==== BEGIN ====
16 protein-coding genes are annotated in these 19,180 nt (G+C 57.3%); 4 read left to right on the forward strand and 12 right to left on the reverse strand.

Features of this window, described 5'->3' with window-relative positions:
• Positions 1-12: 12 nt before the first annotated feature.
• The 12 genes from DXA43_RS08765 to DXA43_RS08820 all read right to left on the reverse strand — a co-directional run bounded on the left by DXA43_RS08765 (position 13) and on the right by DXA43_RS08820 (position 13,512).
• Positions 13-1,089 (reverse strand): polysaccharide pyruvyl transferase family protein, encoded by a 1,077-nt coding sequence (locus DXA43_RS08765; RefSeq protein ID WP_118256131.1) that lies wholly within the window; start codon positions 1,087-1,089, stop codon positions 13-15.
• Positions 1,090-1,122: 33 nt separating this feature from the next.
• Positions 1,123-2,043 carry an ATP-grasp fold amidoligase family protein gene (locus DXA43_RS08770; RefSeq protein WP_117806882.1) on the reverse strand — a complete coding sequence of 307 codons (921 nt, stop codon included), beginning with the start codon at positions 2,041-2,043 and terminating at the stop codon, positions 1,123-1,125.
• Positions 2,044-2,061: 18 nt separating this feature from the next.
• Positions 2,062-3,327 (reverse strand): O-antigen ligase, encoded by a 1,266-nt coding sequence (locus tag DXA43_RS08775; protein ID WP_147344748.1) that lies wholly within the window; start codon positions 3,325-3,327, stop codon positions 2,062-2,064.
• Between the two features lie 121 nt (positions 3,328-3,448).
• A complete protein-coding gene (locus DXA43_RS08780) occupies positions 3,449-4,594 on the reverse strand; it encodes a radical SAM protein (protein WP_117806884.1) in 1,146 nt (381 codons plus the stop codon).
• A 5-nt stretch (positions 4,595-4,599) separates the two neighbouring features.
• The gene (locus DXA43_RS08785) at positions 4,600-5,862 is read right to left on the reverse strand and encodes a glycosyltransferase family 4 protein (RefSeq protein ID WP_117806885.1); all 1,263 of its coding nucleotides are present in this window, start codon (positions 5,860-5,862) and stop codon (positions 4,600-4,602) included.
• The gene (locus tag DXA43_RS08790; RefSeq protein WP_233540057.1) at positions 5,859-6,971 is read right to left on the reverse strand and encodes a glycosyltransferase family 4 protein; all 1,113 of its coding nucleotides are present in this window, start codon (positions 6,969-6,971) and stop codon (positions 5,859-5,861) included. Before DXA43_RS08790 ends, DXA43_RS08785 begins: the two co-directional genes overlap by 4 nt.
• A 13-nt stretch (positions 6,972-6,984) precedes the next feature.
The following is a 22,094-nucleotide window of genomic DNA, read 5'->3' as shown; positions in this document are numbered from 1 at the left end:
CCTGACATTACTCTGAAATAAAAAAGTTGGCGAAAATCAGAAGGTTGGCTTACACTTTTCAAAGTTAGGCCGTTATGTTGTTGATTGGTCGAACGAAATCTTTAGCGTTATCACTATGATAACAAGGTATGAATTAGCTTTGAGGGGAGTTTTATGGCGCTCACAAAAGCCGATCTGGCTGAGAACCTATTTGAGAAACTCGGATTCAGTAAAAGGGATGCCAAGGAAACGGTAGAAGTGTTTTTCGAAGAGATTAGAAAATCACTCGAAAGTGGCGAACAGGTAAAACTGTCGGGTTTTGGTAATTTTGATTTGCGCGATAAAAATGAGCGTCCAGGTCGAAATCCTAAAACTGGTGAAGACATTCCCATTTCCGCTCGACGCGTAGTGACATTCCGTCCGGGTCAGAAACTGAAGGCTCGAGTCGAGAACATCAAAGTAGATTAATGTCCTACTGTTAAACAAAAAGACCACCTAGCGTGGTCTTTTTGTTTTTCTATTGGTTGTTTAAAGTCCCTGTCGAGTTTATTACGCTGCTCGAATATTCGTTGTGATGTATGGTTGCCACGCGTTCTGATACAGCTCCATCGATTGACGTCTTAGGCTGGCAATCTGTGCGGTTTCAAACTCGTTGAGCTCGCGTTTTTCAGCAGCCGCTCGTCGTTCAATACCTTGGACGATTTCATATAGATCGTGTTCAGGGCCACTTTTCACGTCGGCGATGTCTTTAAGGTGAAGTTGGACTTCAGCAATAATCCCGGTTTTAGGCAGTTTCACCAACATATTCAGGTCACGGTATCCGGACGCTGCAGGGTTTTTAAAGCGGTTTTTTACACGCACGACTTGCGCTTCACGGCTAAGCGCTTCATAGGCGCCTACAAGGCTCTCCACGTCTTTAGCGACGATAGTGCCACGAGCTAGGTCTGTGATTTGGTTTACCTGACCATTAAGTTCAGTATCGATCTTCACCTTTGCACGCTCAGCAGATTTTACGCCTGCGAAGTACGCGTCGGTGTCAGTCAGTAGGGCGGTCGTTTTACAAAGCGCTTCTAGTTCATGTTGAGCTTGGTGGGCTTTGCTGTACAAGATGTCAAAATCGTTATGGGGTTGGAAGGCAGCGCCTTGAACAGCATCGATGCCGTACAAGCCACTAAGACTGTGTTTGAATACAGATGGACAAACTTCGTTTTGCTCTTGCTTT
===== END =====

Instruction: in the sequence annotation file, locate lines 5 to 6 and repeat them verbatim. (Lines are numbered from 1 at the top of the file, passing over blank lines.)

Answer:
• Positions 13-1,089 (reverse strand): polysaccharide pyruvyl transferase family protein, encoded by a 1,077-nt coding sequence (locus DXA43_RS08765; RefSeq protein ID WP_118256131.1) that lies wholly within the window; start codon positions 1,087-1,089, stop codon positions 13-15.
• Positions 1,090-1,122: 33 nt separating this feature from the next.